In the quest for making your own food, surely the pinnacle of that would have to be raising your own pigs and making bacon. In June this year, our pig syndicate cashed in their investment and turned our pigs into food. I could go on and on about the slaughter and butchery, which was utterly fascinating, but what I really want to talk about is how much food comes out of half a pig.
There were eight people in the syndicate, sharing four pigs. The pigs were housed on a mate’s farm in the mountains above Queanbeyan, in about a 1 hectare paddock (100m x 100m). While there was a bit of forage there for the pigs, it’s pretty rough country (classic dry sclerophyll) and the soil is good for rangy eucalypts and little else. We ended up with Landrace piglets, mostly because there was little else available at the time. Landrace pigs are leaner than black pigs, with much of the delicious fat in around the muscles bred out. It was the arrival of this breed in Australia that kicked off the “Get Some Pork on Your Fork” campaign, aimed at overturning the idea that pork was too fatty for good health. Yes, but delicious fat!
The black pigs are the normal choice for free-ranging; English breeds like the Gloucester Old-Spot and Wessex Saddleback dominate the Australian market. The black skin makes them less susceptible to sunburn and they often have a bit more hair, making them a little more tolerant of cold. It was hard to tell when butchering if it made any difference, whether the fat content was different or location, but the pigs we used wouldn’t have been my first choice.
The piglets we bought were $80 each, plus about another $80 per pig worth of fencing and housing. We bought them at 2 months old, when they were less than 20kg in weight, and raised them until they were about 9 months old. During those 7 months each pig ate roughly $160 worth of food in addition to forage, consisting mostly of cracked grains and soybean meal, plus as many acorns as we could find. There are plenty of acorns around Canberra, and it was a pretty simple task to collect them from the side of the road. The pigs ate most of the 1000kg we had managed to collect. Then, on the June long-weekend, weighing in at approximately 120kg, they got the bullet. Add all this up and half a pig, at least 40kg worth, was about $180. That’s free-range, organic pig for $4.50 per kg, plus two days of labour. After two days solid of butchery, I had our half a pig in pieces and in plastic containers around the house. It was a little bit overwhelming and a little bit exciting too. It looked a bit like this, but with rougher ends and more hair.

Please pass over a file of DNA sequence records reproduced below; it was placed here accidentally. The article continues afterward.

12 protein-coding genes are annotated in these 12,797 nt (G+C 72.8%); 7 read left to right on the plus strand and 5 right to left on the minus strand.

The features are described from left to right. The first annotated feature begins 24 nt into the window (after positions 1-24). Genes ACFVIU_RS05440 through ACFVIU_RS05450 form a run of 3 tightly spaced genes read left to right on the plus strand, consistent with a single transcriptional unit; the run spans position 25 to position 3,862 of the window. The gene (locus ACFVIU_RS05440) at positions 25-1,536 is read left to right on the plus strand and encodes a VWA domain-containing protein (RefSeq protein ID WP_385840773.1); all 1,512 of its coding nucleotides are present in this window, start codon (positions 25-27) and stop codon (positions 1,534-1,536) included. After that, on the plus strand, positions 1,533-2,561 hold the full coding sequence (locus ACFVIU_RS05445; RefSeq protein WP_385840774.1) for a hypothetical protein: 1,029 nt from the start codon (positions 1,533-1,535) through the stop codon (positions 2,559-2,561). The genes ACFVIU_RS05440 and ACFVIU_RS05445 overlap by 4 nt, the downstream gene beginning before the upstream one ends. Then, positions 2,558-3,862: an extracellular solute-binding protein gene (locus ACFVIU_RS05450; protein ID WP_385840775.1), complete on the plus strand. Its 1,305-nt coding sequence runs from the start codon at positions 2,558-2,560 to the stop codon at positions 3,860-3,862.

The belly, about 3.5kg, was divided in half for pancetta and bacon. The pancetta just gets salt, followed by air drying, while the bacon got a complicated cure with salt, herbs and brown sugar, then smoked with eucalyptus chips. The pancetta is still going, but we ate the bacon in just over a week. Everything had bacon in it. Everything. There is a hock in the fridge that got the same treatment as the bacon and this will become delicious baked beans in the future.
After spending a month packed in salt, the leg is still hanging. It went into salt at about 14kg, and will probably finish up somewhere around 10kg. I will then hang it up in the kitchen, buy one of those amazing Spanish prosciutto knife-swords and have tapas parties every week. Traditionally the forequarter is used for sausages, but I was a bit disorganised and decided to divide this gigantic amount of meat into a couple of roasts and to mince the remainder. Now my wife and I have about 15 one-meal sized sandwich bags full of the best pork mince in the universe in our freezer.
I made the roasts far too big, leading to my first (and certainly not last) bout of “pork sweats”. The first roast we had was for four people and must have been nearly 3kg, with about a third of a square metre in crackling. We sat at the table for almost an hour, slowly cutting bits off and working our way through it, giggling at the deliciousness. I woke half a dozen times that night in a panic, sweaty and disoriented, still dreaming of crackle and with the smell of pork coming from my skin.
We did a few funny things with the rib section (loin). I boned out a long section of the eye-fillet and did some Chinese-inspired stuff with it, sort of stir-fried with noodles and hoi-sin sauce. I cured the bones in salt to make quite meaty bacon bones, and cured the outer fat and muscle into a sort of Chinese bacon, which involved curing in salt, Chinese cooking wine and five-spice, then smoked with five-spice and hickory. Delicious! That’s still going in the fridge, but has enhanced fried-rice and Chinese cabbage dishes for a month or so now.
But the best part of the whole process was sitting down to our first chops. We were both knackered after a long weekend of hauling and cleaning piggy bits, and would have had a sandwich for dinner pretty happily. But because it was “the right thing to do”, we cooked a chop each and ate it with some simple greens. Just salt and white pepper on the chop, cooked fast then rested. For a good 15 minutes, we sat in total silence, savouring every last scrap of meat, jealously guarding the bones. It was astonishing. Neither of us were big chop eaters, yet I felt like I was being admitted into a special society. The flavour was sweet at first and then finished long, clean and almost grassy, like a really good piece of beef. This is why we eat meat. We decided at the end of that meal we would raise pigs again this year.
Image by MrWalker via Creative Commons Licence